Each grinning jack-o'-lantern starts with yellow pollen grains, ferried from a male to a female pumpkin flower by bees. Honeybee populations are in decline, but Cornell entomologist Brian Nault has identified the eastern bumblebee as the best native pollinator, capable of boosting pumpkin yields and profits for New York growers.
"I was intrigued by honeybee colony collapse disorder and interested in the potential contribution of native bees for picking up the slack in vegetable crops like pumpkin that require pollinators," said Nault, associate professor of entomology. "We found that the common eastern bumblebee (Bombus impatiens) was not only the most effective native pollinator for pumpkins, but that supplementing small pumpkin fields with bumblebee colonies significantly increased the number of pumpkins produced per plant."
Pumpkins are big business in New York state: The 2010 crop was valued at $35 million, the highest in the nation. Nearly half of all vegetable farms in New York, which occupy 6,650 acres, grow pumpkins.
"For many growers, pumpkins are the last crop to be harvested and can make the difference between profit and loss," said Steve Reiners, professor of horticulture and project collaborator. "Only the largest growers are currently supplementing their pumpkin fields with honeybee hives brought in to pollinate other crops, but I think the results of this study will generate interest in bumblebee supplementation among smaller producers as well."
According to Nault, the bumblebee advantage is due to several factors. Compared with squash bees, eastern bumblebees searching for nectar make more visits to fruit-producing female flowers, where they deposit a greater number of pollen grains. They spend more time in the female flowers, and their larger size causes their pollen-laden hairs to graze the crucial spot for pollination: the stigmas.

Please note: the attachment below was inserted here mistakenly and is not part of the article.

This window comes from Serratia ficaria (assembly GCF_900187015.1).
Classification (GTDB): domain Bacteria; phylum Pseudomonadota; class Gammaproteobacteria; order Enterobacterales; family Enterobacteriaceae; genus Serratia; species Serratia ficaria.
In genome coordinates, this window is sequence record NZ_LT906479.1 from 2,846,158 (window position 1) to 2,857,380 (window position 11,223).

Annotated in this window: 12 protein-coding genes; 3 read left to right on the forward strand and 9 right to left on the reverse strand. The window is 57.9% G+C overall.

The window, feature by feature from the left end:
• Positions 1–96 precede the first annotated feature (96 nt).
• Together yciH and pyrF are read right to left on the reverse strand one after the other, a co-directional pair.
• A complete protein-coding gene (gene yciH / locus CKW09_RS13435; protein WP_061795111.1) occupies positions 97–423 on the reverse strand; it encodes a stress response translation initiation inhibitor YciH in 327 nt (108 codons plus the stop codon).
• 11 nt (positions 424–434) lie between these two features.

Bumblebees also pollinate in cool and rainy weather that keeps honeybees hive-bound. However, like honeybees, they live in social colonies, making them amenable to commercialization in "quads," boxes that provide shelter for four colonies and their broods.
Nault is expanding the project with a $100,000 grant from the New York State Department of Agriculture and Markets. This experiment will put bumblebees in a head-to-head challenge with honeybees for the designation of best pumpkin pollinator.
"We hope to learn whether or not pumpkin producers in the Finger Lakes need to invest money and resources into renting, purchasing or maintaining bees to maximize yield," said Jessica Petersen, the postdoctoral associate coordinating the study.
Based on the results, the team will develop a decision-making guide vegetable growers can use to determine if their fields should be supplemented with commercial bees or if native populations are sufficient to pollinate the crop.
They will also examine how landscape features, such as woods that can provide nesting sites, affect the abundance of the eastern common bumblebee. Molecular genetics will allow them to estimate the number of nests close to fields based on DNA fingerprinting.
"Pumpkins are a model crop for the cucurbit family, which includes cucumbers as well as summer and winter squashes," said Nault. "We are interested in eventually extending the findings to these other crops, as well as learning more about native bees, their ecology and how they interact with vegetable crops in New York."
Amanda Garris is a freelance writer in Geneva, N.Y.